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“The only thing necessary for these diseases to the triumph is for good people and governments to do nothing.”

Hepatitis C:
Social Security & Disability Insurance


We offer a monthly newsletter dealing with the various issues surrounding infectious diseases.  To find out more click HERE.


Main topics can be found within the left column; sub-topics and/or research reports can be found near the bottom of this page.  Thank you

"Meeting or Equaling the Listings of Impairments

Essentially there are two ways to prove disability in Social Security claims. The first requires medical proof that meets specific medical standards contained in Social Security's Regulations. These standards are known as the "Listings of Impairments." If medical proof meets or equals the appropriate standard the Claimant may be presumed disabled and benefits awarded, as long as the non-disability requirements of the law are also met.

The Listing for liver diseases is fairly complex and specific. There is no specific Listing for Hepatitis C. The Listing used by SSA for person with liver disease is found at Section 5.05 of the Listings of Impairments:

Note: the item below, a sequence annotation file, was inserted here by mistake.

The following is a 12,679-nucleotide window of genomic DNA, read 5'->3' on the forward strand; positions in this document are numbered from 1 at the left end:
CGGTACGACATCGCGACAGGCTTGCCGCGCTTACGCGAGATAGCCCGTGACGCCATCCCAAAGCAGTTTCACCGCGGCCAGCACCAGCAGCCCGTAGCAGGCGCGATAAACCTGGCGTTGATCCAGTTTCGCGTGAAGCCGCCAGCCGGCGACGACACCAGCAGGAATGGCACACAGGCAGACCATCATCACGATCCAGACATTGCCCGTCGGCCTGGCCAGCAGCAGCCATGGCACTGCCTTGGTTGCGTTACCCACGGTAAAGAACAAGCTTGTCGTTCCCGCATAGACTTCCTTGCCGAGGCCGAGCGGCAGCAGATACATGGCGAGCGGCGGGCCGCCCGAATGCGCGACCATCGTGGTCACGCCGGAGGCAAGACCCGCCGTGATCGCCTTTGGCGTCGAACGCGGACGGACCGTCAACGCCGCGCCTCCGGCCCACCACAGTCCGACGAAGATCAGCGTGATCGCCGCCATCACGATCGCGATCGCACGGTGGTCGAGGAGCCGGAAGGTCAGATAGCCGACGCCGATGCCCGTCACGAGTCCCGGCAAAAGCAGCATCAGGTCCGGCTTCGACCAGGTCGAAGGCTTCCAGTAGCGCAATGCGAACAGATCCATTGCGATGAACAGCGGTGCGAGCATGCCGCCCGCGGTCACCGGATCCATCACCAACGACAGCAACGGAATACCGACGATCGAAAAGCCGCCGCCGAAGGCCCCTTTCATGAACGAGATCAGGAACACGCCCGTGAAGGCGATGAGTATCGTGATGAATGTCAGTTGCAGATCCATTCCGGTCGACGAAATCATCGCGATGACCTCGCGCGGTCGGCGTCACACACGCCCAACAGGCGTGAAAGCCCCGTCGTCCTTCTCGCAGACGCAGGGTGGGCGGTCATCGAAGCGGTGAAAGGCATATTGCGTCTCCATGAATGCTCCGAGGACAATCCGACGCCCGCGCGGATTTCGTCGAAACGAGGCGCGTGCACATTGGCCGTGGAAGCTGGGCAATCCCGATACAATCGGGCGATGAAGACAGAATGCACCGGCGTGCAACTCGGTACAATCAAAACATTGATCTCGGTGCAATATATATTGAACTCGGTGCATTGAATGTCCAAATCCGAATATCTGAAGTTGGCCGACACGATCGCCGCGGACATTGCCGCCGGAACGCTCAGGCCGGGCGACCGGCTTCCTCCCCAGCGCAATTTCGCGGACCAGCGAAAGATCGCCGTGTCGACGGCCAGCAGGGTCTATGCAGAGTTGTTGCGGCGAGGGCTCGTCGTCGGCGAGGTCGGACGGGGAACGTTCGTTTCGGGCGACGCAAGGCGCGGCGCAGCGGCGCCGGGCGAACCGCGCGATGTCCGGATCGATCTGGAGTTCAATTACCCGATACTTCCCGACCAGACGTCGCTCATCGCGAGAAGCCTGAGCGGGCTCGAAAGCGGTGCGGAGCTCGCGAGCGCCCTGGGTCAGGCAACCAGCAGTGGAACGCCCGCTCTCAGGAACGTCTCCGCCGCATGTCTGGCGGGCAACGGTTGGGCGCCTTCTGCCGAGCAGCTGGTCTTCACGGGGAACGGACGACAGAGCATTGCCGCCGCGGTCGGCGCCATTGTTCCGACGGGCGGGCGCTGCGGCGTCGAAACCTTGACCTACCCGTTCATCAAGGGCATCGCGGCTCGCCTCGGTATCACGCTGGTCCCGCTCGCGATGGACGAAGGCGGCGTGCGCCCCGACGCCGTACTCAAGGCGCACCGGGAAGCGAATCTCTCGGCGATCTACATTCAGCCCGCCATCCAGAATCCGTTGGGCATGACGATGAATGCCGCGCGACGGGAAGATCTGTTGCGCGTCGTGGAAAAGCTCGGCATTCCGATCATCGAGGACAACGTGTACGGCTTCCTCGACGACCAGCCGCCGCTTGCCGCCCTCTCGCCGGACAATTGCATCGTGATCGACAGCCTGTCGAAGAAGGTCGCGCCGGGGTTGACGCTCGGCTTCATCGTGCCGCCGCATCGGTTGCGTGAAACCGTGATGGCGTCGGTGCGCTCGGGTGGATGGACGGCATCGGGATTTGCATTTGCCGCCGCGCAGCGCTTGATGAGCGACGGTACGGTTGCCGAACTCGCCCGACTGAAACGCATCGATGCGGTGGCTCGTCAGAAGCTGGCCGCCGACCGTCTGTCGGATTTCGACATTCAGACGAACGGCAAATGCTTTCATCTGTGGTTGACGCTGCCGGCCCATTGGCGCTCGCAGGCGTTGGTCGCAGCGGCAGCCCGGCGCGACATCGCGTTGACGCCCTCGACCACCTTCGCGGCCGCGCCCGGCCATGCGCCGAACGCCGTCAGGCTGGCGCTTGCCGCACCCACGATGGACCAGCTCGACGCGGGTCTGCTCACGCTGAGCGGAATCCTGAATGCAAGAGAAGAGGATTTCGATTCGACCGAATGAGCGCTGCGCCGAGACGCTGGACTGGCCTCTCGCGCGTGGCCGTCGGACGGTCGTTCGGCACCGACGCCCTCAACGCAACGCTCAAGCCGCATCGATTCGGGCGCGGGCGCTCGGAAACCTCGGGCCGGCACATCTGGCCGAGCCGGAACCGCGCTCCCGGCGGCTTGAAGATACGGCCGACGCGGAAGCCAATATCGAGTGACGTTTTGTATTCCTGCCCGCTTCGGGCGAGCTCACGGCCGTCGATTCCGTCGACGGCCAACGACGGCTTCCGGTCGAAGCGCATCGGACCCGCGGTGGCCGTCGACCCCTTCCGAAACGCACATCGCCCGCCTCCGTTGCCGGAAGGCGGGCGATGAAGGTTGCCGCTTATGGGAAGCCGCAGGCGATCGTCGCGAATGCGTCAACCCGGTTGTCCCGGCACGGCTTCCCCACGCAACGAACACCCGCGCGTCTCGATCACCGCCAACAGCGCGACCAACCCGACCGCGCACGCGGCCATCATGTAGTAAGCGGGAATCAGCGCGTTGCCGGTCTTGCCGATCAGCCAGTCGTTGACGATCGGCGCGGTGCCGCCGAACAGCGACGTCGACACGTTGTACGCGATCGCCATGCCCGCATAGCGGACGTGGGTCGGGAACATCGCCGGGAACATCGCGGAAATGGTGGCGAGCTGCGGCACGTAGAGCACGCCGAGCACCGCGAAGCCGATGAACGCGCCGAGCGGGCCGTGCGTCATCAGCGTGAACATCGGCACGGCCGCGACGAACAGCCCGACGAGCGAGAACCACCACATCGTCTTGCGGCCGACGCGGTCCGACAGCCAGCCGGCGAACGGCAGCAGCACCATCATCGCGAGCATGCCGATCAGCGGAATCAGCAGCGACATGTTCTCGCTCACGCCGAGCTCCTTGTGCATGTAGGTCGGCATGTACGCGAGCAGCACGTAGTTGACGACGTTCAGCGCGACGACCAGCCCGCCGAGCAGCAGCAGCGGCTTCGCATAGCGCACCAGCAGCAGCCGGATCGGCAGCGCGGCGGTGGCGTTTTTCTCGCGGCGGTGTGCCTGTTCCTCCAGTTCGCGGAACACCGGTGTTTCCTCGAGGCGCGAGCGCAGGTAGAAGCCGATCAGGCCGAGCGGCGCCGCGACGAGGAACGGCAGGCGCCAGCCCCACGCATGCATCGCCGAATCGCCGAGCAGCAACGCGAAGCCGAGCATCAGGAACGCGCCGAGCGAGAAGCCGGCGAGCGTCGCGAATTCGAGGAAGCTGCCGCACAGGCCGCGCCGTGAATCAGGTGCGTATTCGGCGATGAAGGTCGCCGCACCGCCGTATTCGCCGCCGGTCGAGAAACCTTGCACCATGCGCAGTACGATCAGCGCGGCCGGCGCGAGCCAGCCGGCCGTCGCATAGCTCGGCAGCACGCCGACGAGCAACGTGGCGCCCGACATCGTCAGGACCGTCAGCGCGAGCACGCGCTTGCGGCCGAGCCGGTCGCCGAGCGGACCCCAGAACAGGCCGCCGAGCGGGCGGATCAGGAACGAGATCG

5.05 (Chronic liver disease (e.g., portal, postnecrotic, or biliary cirrhosis; chronic active hepatitis; Wilson's disease). With:

A. Esophageal varices (demonstrated by X-ray or endoscopy) with a documented history of massive hemorrhage attributable to these varices. Consider under a disability for 3 years following the last massive hemorrhage; thereafter, evaluate the residual impairment; or

B. Performance of a shunt operation for esophageal varices. Consider under a disability for 3 years following surgery; thereafter, evaluate the residual impairment; or

C. Serum bulirubin of 2.5 mg. per deciliter (100 ml.) or greater persisting on repeated examinations for at least 5 months; or

D. Ascites, not attributable to other causes, recurrent or persisting for at least 5 months, demonstrated by abdominal paracentesis or associated with persistent hypoalbumnemia of 30 gml per deciliter (100 ml.) or less; or

E. Hepatic encephalopathy. Evaluated under the criteria in listing 12.02; or

F. Confirmation of chronic liver disease by liver biopsy (obtained independent of social security disability evaluation) and one of the following:

-Ascites not attributable to other causes, recurrent or persisting for at least 3 months, demonstrated by abdominal paracentesis or associated with persistent hypoalbuminemia of 3.0 gm. per deciliter (100 ml.) or less; or

-Serum bilirubin of 2.5 mg. per deciliter (100 ml.) or greater on repeated examinations for at least 3 months; or

-Hepatic cell necrosis or inflammation persisting for at least 3 months, documented by repeated abnormalities of prothrombin time and enzymes indicative of hepatic dysfunction.